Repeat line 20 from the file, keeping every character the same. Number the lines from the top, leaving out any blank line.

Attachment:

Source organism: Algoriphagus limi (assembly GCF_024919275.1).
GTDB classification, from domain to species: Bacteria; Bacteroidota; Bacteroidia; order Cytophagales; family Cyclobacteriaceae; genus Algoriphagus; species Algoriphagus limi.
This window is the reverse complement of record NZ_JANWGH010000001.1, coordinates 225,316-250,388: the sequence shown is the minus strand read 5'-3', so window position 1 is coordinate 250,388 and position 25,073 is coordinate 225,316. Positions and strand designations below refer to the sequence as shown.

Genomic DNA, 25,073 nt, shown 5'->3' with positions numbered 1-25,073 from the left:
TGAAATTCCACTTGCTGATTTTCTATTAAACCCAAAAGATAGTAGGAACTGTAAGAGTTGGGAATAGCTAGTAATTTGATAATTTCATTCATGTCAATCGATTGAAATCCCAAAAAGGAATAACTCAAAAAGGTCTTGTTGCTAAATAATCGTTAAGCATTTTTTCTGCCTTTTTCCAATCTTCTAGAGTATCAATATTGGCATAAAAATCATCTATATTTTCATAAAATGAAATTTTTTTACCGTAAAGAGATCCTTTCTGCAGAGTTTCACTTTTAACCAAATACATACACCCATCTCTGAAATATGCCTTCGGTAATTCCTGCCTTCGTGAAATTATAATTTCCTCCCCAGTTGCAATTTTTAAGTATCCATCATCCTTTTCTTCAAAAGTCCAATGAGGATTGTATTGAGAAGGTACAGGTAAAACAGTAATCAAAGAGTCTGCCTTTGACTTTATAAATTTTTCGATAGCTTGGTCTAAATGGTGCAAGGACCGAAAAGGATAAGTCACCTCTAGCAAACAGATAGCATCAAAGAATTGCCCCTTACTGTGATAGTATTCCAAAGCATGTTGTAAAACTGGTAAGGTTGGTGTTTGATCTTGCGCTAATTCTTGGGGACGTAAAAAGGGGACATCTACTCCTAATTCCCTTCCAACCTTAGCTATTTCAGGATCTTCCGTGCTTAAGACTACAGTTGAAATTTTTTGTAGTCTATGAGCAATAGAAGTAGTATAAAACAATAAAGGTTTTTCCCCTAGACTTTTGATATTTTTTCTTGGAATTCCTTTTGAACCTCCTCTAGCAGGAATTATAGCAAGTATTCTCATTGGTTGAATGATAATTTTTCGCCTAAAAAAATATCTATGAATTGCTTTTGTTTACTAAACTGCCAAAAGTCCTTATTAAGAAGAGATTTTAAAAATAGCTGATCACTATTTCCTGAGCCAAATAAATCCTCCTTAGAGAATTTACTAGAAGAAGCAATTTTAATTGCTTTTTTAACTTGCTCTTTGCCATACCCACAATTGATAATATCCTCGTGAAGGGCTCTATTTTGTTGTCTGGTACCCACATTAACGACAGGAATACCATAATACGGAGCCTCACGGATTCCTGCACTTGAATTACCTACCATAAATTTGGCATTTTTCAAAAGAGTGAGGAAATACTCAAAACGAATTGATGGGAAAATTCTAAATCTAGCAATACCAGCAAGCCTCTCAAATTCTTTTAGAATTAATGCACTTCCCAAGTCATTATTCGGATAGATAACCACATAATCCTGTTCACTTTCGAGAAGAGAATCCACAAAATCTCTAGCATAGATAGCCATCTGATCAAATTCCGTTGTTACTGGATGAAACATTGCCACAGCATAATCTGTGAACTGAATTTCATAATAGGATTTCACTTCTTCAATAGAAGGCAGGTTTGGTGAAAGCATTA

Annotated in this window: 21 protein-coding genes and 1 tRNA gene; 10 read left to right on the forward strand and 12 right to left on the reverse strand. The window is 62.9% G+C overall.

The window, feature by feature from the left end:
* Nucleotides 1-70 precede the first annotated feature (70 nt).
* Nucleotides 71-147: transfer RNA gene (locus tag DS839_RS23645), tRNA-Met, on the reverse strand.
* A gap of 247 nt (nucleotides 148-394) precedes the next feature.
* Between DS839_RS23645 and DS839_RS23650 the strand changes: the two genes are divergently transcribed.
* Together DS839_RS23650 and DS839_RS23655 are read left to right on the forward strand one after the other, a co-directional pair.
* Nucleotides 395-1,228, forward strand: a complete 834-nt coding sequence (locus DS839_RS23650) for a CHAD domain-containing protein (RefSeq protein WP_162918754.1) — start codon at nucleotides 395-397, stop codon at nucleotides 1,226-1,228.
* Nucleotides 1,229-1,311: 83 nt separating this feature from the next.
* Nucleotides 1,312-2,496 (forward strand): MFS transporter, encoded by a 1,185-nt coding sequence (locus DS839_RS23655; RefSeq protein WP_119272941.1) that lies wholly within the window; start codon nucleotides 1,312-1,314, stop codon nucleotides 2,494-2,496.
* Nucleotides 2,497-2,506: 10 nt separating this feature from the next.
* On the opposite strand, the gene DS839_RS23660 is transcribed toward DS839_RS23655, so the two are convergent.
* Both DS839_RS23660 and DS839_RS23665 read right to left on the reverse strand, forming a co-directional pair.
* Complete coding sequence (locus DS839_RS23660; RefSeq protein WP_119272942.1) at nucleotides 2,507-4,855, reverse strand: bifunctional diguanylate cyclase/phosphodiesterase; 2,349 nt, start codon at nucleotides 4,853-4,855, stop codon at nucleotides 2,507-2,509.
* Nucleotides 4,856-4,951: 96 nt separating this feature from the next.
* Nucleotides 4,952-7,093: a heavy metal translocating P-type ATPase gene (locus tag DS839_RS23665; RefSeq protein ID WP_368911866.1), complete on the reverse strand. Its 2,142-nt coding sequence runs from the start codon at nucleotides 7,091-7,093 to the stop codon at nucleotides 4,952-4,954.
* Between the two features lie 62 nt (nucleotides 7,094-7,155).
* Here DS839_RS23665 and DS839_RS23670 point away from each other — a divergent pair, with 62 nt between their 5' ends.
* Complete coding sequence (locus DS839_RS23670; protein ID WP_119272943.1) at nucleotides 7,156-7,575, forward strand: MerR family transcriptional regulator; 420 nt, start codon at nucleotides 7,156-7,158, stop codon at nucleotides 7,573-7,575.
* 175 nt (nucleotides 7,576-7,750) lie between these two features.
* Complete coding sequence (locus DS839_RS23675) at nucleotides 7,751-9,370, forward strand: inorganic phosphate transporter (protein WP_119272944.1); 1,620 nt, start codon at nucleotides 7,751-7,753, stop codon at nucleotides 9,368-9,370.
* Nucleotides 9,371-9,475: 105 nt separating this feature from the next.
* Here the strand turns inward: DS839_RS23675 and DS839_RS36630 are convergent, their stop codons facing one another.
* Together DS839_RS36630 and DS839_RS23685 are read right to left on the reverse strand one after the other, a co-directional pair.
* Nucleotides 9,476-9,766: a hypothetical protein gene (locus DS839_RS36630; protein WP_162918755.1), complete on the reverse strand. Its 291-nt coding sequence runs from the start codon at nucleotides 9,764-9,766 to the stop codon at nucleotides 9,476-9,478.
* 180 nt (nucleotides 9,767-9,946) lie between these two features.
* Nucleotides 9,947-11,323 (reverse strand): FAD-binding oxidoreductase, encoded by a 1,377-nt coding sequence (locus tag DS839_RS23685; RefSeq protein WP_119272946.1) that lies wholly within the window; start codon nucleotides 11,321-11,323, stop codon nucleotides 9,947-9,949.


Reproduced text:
* Nucleotides 4,856-4,951: 96 nt separating this feature from the next.